Having posted most recently about those bad -- if lovely -- drug and equipment reps (also known as "detail" reps), wouldn't you know I'd work with one today? It reminds me there's another side of the coin.
There was a scandal a few years ago when it was made known that salespeople for orthopedic prosthetics (hips, I think it was) were actually doing major parts of some operations -- fitting and inserting the joints because the surgeons weren't familiar with them. I never have, and never would allow such a thing (nor is it allowed anywhere, anymore), but there are times I've welcomed such detail folk into the OR. Most of them know their products very well, and when there's some sort of new wrinkle, it's nice to have them around. Here's the likely scenario:
Joe's Surgical Supply and Auto Shop comes up with a variation on a stapling device. Or an electrocautery unit, an adhesive dressing. They contact the hospital, or surgery center, and gain permission to show up with their device. Most often, they're hanging out in the surgery lounge when I arrive to do an operation. Sometimes, their impending presence has been announced: next week the rep from JSS/AS will be here to demonstrate a new foofratz. I look it over. In the case of staplers, which are extremely handy in certain situations, and which are quite regularly improved in terms of ease of use or extra features, I'm more than open to the latest innovation. If the demo looks promising, I'll let the rep know when next I'd be doing an operation for which it could be appropriate. They're there early the day of the operation, usually bringing doughnuts or pizza for the nursing staff. Who'd begrudge that?
I know how to staple bowel and when to do it. I know the various techniques, the tricks, the danger zones. But with a new instrument, I may not know how the re-designed handle works, or how to get it to bend in the newly-invented way. So the rep is there, in the OR (with the patient's permission!), and when the time comes he or she can give some instructions. From the sidelines: NOT scrubbed in. It's helpful, and I don't see it as any sort of breach of propriety. Sometimes I find the new item is no better -- and/or more expensive -- than what I've been using. Other times, it turns out to have major advantages, in which case I'll tell the OR it'd be nice to have them available (which may or may not happen!) It's even transpired that, after input from me and many others, a rep will get ideas of how their product could be improved and will take those ideas back to the shop. It is, I think, a mutually good thing.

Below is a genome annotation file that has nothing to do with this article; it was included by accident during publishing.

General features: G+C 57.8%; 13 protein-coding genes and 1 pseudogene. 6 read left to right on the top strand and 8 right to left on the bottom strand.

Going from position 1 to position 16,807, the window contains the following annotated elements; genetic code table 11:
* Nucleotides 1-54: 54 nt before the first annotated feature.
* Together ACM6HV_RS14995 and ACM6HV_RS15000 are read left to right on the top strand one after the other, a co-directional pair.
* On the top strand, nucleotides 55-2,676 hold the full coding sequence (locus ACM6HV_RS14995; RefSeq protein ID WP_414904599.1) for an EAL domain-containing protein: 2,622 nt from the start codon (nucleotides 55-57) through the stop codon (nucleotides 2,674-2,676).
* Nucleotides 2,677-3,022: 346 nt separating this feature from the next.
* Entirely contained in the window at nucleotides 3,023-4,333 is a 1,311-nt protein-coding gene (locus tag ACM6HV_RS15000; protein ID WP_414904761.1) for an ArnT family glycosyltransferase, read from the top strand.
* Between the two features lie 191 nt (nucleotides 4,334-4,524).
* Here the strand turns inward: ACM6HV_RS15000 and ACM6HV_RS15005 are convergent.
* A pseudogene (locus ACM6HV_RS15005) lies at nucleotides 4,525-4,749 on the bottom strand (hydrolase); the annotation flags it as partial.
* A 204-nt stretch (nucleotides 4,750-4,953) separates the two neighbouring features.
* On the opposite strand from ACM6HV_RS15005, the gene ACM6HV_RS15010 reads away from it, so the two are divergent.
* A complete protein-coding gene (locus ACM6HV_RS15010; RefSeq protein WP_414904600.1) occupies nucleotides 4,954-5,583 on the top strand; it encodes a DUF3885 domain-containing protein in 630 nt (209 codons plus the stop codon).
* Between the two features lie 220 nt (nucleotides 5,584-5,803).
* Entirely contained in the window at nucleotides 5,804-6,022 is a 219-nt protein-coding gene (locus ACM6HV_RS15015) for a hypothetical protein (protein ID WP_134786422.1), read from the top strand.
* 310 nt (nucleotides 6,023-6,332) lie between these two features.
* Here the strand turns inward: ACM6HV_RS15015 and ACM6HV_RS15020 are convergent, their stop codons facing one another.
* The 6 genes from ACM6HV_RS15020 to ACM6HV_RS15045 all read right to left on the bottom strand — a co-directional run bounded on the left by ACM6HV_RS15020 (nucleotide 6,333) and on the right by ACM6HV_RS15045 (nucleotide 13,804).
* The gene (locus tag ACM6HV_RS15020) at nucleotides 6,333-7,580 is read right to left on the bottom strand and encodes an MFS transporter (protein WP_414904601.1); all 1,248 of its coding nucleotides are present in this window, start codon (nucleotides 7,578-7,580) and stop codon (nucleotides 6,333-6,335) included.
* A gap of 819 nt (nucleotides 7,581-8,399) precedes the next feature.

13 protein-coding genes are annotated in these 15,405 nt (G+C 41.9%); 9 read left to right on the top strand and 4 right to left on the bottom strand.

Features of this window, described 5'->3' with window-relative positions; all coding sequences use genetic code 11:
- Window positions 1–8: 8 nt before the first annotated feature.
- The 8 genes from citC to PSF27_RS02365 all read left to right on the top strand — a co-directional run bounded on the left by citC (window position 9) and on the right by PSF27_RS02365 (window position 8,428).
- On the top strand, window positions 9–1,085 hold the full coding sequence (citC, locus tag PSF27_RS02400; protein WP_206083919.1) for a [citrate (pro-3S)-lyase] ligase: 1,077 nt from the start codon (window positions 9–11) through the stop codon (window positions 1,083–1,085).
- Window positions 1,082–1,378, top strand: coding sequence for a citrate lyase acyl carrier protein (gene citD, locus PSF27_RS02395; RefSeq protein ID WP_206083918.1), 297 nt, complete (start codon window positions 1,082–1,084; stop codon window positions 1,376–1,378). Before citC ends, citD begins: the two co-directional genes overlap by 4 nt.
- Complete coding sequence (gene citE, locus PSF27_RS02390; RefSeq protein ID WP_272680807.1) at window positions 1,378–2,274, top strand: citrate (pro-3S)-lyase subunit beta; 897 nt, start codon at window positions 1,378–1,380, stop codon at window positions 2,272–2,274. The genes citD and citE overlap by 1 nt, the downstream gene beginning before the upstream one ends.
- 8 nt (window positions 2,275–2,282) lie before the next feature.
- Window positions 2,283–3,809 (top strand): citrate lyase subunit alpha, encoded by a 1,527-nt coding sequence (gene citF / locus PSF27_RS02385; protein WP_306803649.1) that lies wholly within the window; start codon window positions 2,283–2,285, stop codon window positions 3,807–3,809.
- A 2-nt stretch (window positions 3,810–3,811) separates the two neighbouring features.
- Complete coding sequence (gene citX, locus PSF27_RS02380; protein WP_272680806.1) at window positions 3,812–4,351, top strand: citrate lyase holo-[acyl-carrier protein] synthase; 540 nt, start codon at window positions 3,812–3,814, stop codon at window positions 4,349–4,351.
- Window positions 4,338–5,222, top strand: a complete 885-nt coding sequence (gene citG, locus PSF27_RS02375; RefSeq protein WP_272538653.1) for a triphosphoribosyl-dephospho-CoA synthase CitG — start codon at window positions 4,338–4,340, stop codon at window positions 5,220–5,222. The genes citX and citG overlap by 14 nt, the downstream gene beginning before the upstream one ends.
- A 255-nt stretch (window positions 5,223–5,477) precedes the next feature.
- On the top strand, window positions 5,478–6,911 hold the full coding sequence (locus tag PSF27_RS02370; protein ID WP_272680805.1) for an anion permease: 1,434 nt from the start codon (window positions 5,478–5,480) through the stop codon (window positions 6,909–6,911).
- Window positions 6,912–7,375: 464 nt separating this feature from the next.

Rants about over-use of staplers aside, I think I've made it clear I find them very handy in several situations; and I've always been impressed at the brilliance of the latest advances and the speed with which they occur. Reading about it isn't enough to decide; nor is it necessary -- given the fact that it's a trickle as opposed to a sea-change -- to take a course in the use. Having a knowledgeable rep around is just right.
One of the coolest improvements in a common technology of recent vintage is the development of "spray" mode for electrocautery. Electrically zapping something that's bleeding is generally quick and effective (assuming it's not the sort of bleeding you can hear, in which case you better have a big clamp handy.) But there's a problem: until recently it was usually necessary to touch the end of the cautery "pencil" to the tissue being cooked; and that tends to create a sort of black gob of charcoal glue, such that when the grilling is over, pulling away the pencil can pull away the char, and bleeding resumes. That's especially true for liver or spleen. You may have to try to control the bleeding with suturing, but those organs don't hold a stitch all that well. So when a rep hanging around the lounge approached me with his unit (should I rephrase that?), I was interested. It's perfect for liver and spleen, he said, because when you set it to "spray" and hold it close to the target, a broad electric arc jumps from the device to the bleeding area without the need to touch the two together. By golly, I had a gallbladder operation to do that very day, and it's not rare that a little bleeding needs attention where the gallbladder comes off the liver. It did, I did, and it did. Fantastic device, and I was glad to have the rep there to show the nurses how to set it up. Been using it ever since. And by the time I was finished that first time, all the doughnuts were gone.